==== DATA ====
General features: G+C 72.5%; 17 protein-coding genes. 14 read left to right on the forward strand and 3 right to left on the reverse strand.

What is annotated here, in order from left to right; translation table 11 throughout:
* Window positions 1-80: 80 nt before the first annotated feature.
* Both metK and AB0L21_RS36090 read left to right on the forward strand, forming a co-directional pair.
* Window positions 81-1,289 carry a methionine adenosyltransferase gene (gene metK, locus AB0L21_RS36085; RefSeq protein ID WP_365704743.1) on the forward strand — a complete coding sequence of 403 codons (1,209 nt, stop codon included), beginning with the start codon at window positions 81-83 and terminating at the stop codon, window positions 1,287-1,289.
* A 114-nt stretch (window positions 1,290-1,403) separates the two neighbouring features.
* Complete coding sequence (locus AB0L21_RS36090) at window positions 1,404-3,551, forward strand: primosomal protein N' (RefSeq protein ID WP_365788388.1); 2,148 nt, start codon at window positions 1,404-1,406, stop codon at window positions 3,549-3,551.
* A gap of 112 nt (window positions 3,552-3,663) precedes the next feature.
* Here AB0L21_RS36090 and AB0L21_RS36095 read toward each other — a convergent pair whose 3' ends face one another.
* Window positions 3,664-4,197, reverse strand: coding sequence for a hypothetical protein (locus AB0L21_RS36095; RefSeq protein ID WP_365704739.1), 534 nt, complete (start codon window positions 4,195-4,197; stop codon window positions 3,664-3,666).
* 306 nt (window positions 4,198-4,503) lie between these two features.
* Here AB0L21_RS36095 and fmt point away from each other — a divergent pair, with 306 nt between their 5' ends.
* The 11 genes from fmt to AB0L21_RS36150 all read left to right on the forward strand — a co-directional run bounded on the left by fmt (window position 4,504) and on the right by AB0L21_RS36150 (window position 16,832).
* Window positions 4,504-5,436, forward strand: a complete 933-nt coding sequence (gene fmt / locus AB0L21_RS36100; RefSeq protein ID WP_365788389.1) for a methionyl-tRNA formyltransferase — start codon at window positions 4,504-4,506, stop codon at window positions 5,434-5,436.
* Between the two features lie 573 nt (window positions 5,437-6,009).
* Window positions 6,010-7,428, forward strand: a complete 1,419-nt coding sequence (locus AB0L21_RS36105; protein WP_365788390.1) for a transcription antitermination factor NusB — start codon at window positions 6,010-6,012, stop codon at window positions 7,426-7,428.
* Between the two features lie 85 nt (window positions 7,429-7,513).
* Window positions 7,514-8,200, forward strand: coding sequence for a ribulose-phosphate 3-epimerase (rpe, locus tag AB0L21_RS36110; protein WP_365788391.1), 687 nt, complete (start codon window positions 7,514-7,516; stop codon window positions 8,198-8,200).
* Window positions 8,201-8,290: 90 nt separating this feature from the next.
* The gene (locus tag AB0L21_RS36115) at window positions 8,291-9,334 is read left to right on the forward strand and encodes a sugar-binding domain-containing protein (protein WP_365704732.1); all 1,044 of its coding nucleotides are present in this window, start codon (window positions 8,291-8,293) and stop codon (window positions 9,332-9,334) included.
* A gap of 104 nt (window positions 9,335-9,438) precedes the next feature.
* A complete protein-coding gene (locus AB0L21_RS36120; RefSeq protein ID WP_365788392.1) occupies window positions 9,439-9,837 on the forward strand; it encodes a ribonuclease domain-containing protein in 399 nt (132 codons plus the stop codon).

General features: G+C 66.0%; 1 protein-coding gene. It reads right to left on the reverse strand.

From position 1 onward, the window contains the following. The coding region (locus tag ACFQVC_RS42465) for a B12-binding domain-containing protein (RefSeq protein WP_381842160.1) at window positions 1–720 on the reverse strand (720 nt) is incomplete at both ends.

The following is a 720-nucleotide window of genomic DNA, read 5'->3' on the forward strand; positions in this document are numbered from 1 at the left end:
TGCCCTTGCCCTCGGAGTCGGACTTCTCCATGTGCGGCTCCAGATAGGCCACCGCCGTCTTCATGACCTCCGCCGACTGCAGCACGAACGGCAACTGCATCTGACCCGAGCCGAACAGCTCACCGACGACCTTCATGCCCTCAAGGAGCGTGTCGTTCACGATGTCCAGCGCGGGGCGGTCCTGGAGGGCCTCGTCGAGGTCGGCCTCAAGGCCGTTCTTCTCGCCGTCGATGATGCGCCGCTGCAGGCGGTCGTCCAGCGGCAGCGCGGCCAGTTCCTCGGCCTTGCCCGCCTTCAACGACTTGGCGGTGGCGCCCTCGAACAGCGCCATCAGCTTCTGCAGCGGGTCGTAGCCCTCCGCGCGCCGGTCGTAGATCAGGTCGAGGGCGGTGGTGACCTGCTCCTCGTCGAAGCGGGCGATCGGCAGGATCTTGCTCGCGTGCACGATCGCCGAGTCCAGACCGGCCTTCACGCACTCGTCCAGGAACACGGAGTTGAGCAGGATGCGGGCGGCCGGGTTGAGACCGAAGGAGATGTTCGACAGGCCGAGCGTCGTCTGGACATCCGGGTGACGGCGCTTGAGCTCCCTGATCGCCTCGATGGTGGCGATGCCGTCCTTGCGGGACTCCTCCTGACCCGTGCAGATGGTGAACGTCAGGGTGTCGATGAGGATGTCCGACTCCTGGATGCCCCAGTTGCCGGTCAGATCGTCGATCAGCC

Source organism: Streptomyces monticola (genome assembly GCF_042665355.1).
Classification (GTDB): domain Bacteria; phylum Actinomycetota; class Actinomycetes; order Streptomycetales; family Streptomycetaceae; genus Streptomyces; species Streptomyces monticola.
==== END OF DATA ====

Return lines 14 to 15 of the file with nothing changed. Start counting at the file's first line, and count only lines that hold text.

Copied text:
* Window positions 4,504-5,436, forward strand: a complete 933-nt coding sequence (gene fmt / locus AB0L21_RS36100; RefSeq protein ID WP_365788389.1) for a methionyl-tRNA formyltransferase — start codon at window positions 4,504-4,506, stop codon at window positions 5,434-5,436.
* Between the two features lie 573 nt (window positions 5,437-6,009).